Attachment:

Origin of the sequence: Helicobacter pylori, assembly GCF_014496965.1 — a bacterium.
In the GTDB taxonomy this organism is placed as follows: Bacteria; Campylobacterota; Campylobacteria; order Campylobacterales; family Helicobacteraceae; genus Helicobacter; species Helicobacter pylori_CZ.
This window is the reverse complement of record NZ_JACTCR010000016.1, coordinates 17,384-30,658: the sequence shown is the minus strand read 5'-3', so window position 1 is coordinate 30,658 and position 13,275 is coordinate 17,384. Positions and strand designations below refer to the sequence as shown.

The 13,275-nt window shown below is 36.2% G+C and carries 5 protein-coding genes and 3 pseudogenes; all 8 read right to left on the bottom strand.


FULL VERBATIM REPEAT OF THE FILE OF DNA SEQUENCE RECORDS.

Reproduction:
Origin of the sequence: Helicobacter pylori, assembly GCF_014496965.1 — a bacterium.
In the GTDB taxonomy this organism is placed as follows: Bacteria; Campylobacterota; Campylobacteria; order Campylobacterales; family Helicobacteraceae; genus Helicobacter; species Helicobacter pylori_CZ.
This window is the reverse complement of record NZ_JACTCR010000016.1, coordinates 17,384-30,658: the sequence shown is the minus strand read 5'-3', so window position 1 is coordinate 30,658 and position 13,275 is coordinate 17,384. Positions and strand designations below refer to the sequence as shown.

The 13,275-nt window shown below is 36.2% G+C and carries 5 protein-coding genes and 3 pseudogenes; all 8 read right to left on the bottom strand.